Alert: The Maryland Department of Agriculture (MDA) working with state, regional and federal partners in response to multiple cases of High Path Avian Influenza (HPAI) on farms in Maryland and Delaware. Visit the MDA website for information on how to protect backyard flocks and information for poultry operation owners. 

CDC Information on Bird Flu

CDC Información sobre la influenza aviar


A pandemic is a disease outbreak that spans several countries and affects a large number of people. Pandemics are most often caused by viruses, like COVID-19, which can easily spread from person to person.

A new virus, like COVID-19, can emerge from anywhere and quickly spread around the world. It is hard to predict when or where the next new pandemic will emerge. The good news is that there are simple and straightforward steps that can help protect you from viruses, like washing your hands often, physical distancing, and wearing a mask.

Learn More

Pandemics Español 

Pandemi Kreyòl

Household Chemical Emergencies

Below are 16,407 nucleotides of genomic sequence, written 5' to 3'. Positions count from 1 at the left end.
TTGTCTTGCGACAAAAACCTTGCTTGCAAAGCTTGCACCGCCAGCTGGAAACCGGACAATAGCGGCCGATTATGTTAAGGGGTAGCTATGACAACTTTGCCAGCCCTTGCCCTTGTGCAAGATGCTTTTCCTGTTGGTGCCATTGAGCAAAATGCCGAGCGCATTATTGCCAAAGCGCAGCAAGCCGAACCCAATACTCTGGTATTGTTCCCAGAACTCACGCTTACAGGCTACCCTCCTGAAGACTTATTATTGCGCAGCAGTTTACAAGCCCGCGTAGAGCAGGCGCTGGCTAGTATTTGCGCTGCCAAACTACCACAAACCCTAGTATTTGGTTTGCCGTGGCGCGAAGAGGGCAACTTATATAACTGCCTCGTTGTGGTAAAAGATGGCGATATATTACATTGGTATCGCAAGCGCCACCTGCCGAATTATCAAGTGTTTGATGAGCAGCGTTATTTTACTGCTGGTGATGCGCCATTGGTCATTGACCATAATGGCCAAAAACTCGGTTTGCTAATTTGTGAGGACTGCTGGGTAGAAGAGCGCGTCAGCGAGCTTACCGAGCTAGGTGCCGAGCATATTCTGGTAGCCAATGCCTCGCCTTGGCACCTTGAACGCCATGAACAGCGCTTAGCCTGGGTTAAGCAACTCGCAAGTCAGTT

Nearly every household uses products containing hazardous materials or chemicals. Knowing how to handle these products can reduce the risk of injury. Always store household chemicals out of the reach of children.

Learn More

Emergencias con productos químicos en el hogar

Extreme Heat

Extreme heat is a period of high heat and humidity with temperatures above 90 degrees for at least two to three days. In extreme heat your body works extra hard to maintain a normal temperature, which can lead to death. Extreme heat is responsible for the highest number of annual deaths among all weather-related hazards.

Older adults, children and sick or overweight individuals are at greater risk from extreme heat.

Learn More

Calor extremo

Chalè Ekstrèm

Winter Weather

Winter storms create a higher risk of car accidents, hypothermia, frostbite, carbon monoxide poisoning, and heart attacks from overexertion. Winter storms including blizzards can bring extreme cold, freezing rain, snow, ice and high winds.

A winter storm can cut off heat, power and communication services and put older adults, children, sick individuals and pets at greater risk.

Learn More

Tormentas invernales

Tanperati Ivè

Home Fires

A fire can become life-threatening in just two minutes. A residence can be engulfed in flames in five minutes. It is important to know what to do before, during, and after a fire, as well as what can be done to prevent household fires. It is especially important for families with children to talk about fire safety and how to respond if there is a fire.

Learn More

Incendios en el hogar

Dife Domestik

Hazardous Materials Incidents